Are you putting more resources into video? As publishers increase the time they spend producing content for Facebook, Instagram, YouTube and other video platforms, they need better insights into what works and what doesn’t.
In our #MetricShift chat on Friday, July 21, starting at 1 p.m. ET / noon CT / 10 a.m. PT, we’ll preview our upcoming online panel on how to get better video metrics. The free online panel is sponsored by Parse.ly. Parse.ly empowers companies to understand, own and improve digital audience engagement through data, so they can ensure the work they do makes the impact it deserves.
The chat, which you can find by searching for #MetricShift on Twitter, will be moderated by Tim Cigelske, associate editor of metrics at MediaShift; and will include special guests Andrew Goldstein, sports content executive at Marquette Wire and features reporter at Planet Princeton; and Jason Continue reading "#MetricShift Chat: How to Get Better Video Metrics"
When you’re publishing to Facebook, or tweaking a headline to align with some carefully honed SEO strategy, how closely do you take note of story topic?
New research from Parse.ly suggests that news organizations trying to make the most of Facebook referrals and Google search traffic need to be extra discerning about story topic, as some — like lifestyle or entertainment — see the majority of their referral traffic coming from Facebook, while others — like tech, sports, and business — see the lion’s share of their traffic coming through Google search. (The findings were based on Parse.ly’s analysis of more than 10 million articles published last year by outlets within its network.)
Lifestyle articles, for instance, get more than 87 percent of their external traffic from Facebook, and just 7 percent from Google search. (63 percent of that traffic also came from a mobile device.)
For this chat, we’re partnering with the analytics and audience insight platform Parse.ly to do a deep dive into what publishers care about — and roadblocks they face — when using metrics to make decisions.
Parse.ly recently surveyed 270 brand, agency and publisher content professionals to reveal useful metrics, the silos of data access, and how analytics impact content they create. A full report can be found on their website.
In our #MetricShift chat on Friday, February 24, starting at 1 p.m. ET / 12 p.m CT / 10 a.m. PT, we’ll talk with Parse.ly and editors who use the tool about the highlights and questions raised by the new publisher metrics report.
The chat, which you can find by searching for #MetricShift on Twitter, will be moderated by Tim Cigelske, associate editor of metrics at MediaShift. Guests will include experts from Parse.ly and Continue reading "#MetricShift Chat: Metrics That Should Matter vs. Metrics That Matter to Publishers"
News organizations have been producing loads of video content to fill social media feeds and attract higher ad rates, but a new report from the social analytics firm Parse.ly finds that users engage with video much less than other content types.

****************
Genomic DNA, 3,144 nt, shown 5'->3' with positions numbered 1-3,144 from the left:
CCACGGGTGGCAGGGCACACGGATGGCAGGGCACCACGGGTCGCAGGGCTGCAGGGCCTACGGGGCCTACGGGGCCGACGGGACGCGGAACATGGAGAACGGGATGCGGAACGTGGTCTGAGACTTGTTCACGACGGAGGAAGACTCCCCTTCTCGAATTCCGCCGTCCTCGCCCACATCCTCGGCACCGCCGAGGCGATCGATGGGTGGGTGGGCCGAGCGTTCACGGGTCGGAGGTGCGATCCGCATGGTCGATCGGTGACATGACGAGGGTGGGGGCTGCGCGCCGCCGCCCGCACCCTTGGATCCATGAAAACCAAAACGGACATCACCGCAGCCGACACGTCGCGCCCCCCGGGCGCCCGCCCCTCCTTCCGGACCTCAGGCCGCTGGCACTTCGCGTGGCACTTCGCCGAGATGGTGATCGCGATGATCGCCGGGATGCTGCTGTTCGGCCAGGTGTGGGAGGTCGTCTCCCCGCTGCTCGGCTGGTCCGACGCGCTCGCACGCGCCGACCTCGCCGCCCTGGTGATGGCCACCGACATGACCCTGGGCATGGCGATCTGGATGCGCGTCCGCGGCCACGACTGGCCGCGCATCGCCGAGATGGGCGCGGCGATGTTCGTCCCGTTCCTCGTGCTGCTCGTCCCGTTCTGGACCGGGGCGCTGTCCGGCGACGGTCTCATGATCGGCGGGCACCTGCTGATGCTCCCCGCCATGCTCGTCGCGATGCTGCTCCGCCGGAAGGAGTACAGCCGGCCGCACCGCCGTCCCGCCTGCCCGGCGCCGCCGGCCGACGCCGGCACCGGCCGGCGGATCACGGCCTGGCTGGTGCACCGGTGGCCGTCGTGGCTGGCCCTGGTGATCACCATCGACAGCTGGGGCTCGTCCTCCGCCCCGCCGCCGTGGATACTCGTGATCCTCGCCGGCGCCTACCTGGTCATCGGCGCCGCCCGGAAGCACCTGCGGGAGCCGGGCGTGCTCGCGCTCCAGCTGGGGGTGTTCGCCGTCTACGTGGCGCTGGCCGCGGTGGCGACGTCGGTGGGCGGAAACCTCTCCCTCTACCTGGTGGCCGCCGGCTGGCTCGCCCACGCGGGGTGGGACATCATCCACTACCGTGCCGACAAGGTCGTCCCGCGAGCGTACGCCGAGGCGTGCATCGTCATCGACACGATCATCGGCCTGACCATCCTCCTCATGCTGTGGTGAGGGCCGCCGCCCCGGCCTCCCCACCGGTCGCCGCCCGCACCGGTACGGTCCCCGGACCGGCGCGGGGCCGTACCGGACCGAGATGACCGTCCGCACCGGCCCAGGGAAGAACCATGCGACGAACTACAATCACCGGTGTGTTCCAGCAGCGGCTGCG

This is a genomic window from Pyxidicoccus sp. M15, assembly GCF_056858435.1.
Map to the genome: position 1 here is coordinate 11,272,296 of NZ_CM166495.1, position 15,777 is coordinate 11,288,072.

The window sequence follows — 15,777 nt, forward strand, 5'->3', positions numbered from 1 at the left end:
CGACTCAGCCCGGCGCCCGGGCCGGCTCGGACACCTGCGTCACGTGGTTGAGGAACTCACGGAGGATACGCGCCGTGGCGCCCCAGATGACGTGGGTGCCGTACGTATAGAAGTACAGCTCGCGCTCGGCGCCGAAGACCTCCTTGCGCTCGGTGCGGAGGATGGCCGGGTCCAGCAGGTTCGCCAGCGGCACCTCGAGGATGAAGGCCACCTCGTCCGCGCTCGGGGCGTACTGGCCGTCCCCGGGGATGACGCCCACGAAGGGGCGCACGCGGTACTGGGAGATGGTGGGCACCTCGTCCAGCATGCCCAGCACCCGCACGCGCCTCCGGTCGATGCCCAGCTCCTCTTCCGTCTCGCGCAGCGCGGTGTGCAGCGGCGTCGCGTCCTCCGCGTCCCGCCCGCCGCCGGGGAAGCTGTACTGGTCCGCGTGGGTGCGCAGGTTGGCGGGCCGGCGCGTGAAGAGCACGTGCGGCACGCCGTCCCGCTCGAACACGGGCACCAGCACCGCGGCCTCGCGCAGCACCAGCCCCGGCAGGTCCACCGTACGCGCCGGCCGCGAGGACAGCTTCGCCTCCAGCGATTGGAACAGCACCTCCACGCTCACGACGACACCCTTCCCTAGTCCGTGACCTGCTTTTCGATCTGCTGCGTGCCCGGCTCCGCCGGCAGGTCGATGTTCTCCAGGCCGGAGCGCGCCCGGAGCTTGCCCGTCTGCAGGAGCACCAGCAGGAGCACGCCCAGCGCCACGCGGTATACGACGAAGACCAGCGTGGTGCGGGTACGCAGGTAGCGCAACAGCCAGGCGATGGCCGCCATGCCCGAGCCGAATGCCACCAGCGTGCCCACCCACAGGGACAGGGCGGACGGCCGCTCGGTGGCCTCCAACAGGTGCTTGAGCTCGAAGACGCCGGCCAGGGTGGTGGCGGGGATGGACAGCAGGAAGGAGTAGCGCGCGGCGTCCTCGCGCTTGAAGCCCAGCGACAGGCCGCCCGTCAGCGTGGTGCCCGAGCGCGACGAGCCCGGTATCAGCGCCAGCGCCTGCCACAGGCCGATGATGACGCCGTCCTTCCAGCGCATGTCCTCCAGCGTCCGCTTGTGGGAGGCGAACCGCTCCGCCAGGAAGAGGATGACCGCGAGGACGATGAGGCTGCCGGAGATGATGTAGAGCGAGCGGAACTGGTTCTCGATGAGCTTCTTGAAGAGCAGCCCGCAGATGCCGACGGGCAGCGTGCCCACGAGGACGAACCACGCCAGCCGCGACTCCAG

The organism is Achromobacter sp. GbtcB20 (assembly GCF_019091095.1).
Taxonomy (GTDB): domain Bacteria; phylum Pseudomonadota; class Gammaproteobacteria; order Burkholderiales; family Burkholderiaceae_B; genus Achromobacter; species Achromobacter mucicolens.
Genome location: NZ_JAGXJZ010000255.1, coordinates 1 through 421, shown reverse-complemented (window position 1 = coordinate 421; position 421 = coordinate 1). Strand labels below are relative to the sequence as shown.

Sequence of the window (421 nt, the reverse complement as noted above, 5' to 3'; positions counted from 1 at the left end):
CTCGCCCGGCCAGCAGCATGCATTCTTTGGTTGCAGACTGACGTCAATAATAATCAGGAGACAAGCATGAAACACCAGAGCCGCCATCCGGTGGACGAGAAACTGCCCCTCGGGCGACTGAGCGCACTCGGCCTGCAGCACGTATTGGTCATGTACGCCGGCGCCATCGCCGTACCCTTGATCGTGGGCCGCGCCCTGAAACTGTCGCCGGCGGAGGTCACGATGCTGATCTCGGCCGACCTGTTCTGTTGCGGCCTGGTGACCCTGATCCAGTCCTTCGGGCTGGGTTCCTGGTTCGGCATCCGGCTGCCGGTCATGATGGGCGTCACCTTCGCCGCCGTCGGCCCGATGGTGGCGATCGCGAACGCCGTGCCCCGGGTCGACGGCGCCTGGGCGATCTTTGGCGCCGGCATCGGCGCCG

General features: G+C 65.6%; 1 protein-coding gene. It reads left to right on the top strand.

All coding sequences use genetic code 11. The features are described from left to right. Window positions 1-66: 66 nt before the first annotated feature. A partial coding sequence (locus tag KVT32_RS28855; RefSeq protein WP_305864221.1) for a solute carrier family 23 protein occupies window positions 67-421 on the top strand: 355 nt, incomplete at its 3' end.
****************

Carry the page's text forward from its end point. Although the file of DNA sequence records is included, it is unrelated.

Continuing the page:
Parse.ly examined the performance of four types of posts within its network of 700 sites: long-form, short-form, video, and slideshows. Video posts received 30 percent less engaged time than the average post, the study found. (Parse.ly defines “engaged time” as being “actively engaged with content — when [users] not only have a page open, but they have also recently interacted with it [via scrolling or clicking, for example]. Visitors are also considered actively engaged if they are watching a video.”)
The report suggested a few reasons for why engagement with videos are lower:
— Auto-play: Visitors expecting to read a text article might click the
When Facebook announced in June that it was tweaking its News Feed algorithm — giving more weight to friends and family and less to publishers and brands — fear levels at news organizations were high. Editors stood watchful for any change in incoming Facebook traffic, ready to blame any drop on the platform.
But more than a month in, the Facebookpocalpyse seems to have been averted. New data from analytics firm Parse.ly finds that Facebook traffic to its network of publishers has been flat or even slightly up since the June 29 announcement. There hasn’t been any noticable change after Facebook’s August 4 announcement it was clamping down on clickbait either, although it may be a little early to know the full impact of that change.
Neither of the announcements have had a measurable traffic impact on digital publishers so far. At the time of publishing, it looks like
Last week, Parse.ly published an article arguing that the media’s near-obsession with Donald Trump isn’t just a matter of chasing page views.
The article, written by Parse.ly data analyst Conrad Lee and based on more than 100,000 news articles from 300 newsrooms, seemed to go against the narrative that Trump has been a singular financial boon for the media. It’s a narrative the news media itself has helped to create. All the way back in February, for example, CBS chief executive Les Moonves said as much, stating of Trump’s campaign that it “may not be good for America, but it’s damn good for CBS, that’s all I got to say.”
Lee found a more nuanced story in the Parse.ly data. For instance, as many articles focused on Trump as every other major candidate combined, Lee wrote, but a typical Clinton article generated six percent more page views